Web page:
A Closed System of Discipline – Know the Results You Are Going to Get Beforehand


Late August. First day of school approaching. There is some trepidation – how will my students be this year? Will I get a good bunch? Will I be able to handle them? Or will it be like last year, when they ran me ragged…

If you are asking yourself any of the above questions, you have what I have termed and ‘open’ system of discipline – the question of whether your students will behave or not is partly or wholly dependent on outside circumstances: the students’ personalities, whether or not your administration backs you up, and, oh, let’s throw in planetary alignment for good measure.

Whenever you are dependent on these outside forces for a good teaching environment, it makes for a shaky year and quite a bit of anxiety.

This is no way to live.

You know, in our society, teaching is often considered an undervalued profession – and I agree with this assessment. But we devalue the profession ourselves when we find acceptable what no other professional would. No, I’m not talking about the cafeteria food – I’m talking about tolerating a certain amount of disruption and disrespect in the classroom.

I see my classroom the way a doctor or lawyer or dentist would view their office – as a place where great things may take place for the edification of all but where it would be intolerable to come in and be disruptive or disrespectful. Were I a dentist, I would not ask my patients the best way to fill a cavity, or if they were jumping up and down in their seat try to convince them that getting this cavity filled is really worth their while. That might seem nice at the time, but really would be an abrogation of my responsibility to be the one in charge.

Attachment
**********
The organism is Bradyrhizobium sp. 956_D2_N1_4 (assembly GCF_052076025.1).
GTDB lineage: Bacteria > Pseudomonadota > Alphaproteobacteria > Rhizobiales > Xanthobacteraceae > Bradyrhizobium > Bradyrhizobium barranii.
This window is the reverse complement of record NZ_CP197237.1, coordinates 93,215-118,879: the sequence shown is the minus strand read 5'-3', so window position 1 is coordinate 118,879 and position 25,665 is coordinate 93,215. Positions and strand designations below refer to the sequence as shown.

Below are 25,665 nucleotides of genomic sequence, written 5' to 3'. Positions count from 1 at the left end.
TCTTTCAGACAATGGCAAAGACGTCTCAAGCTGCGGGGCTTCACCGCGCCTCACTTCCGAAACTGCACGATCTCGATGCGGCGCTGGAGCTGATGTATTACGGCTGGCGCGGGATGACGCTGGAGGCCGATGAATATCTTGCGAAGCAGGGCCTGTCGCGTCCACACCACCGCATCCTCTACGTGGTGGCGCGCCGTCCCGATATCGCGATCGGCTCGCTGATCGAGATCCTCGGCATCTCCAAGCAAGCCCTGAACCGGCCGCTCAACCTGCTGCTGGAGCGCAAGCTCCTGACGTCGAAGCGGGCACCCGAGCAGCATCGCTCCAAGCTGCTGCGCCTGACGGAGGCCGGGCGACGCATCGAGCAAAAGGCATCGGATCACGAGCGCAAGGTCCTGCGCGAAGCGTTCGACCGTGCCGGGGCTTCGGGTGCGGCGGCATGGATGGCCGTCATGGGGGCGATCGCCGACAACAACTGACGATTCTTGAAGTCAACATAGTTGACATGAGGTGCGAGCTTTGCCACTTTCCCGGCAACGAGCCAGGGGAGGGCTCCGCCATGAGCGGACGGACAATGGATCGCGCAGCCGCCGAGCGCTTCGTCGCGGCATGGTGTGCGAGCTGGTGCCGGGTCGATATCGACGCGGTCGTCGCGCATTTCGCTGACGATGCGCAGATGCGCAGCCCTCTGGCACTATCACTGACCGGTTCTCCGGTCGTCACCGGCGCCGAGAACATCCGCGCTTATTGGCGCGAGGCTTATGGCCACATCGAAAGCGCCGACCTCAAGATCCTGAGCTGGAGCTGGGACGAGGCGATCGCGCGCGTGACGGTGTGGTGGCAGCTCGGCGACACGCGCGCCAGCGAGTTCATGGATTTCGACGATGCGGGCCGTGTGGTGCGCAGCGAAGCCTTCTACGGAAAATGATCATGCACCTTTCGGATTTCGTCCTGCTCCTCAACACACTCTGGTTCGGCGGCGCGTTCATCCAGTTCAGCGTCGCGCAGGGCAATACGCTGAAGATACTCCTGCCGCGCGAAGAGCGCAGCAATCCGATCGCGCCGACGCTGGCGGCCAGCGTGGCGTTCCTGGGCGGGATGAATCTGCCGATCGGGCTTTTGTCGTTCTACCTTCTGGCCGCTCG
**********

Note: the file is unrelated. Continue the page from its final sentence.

And in the classroom I do not check with the students whether they think my rules are okay or resign myself to the idea that a certain amount of rudeness goes with the job; that, to me, is to devalue the profession.

Rather, I arrange what I term a ‘closed’ system – a behavior system whereby at all times you will behave and show respect, or you will not remain in the environment.

How do I accomplish this so that I get the same results with every class every time? Here is the closed system:

1. A thorough and clear list of rules of what is acceptable and unacceptable behavior, positive and negative.
2. Consequences that matter for every unacceptable behavior.
3. Disallowance from further participation in the class if any consequence is not followed.
4. A thorough lesson to the students about how all of this works so that there is no question in their minds that it is not worth it to breach the rules.
5. Eliminating all manipulative conversations about the first four.
6. Follow through every time when tested.

Far from leading to students always then being removed from the environment, it leads to them showing appropriate behavior within that environment in order to stay. Why would they want to stay? What is their positive reward? To get an education, of course. Is that not enough of a reason? Actually, it is, unless as teachers and a society we act as if it is not.

Do not leave your classroom environment to chance – have a system whereby you know that students will behave every class, every period, every year.

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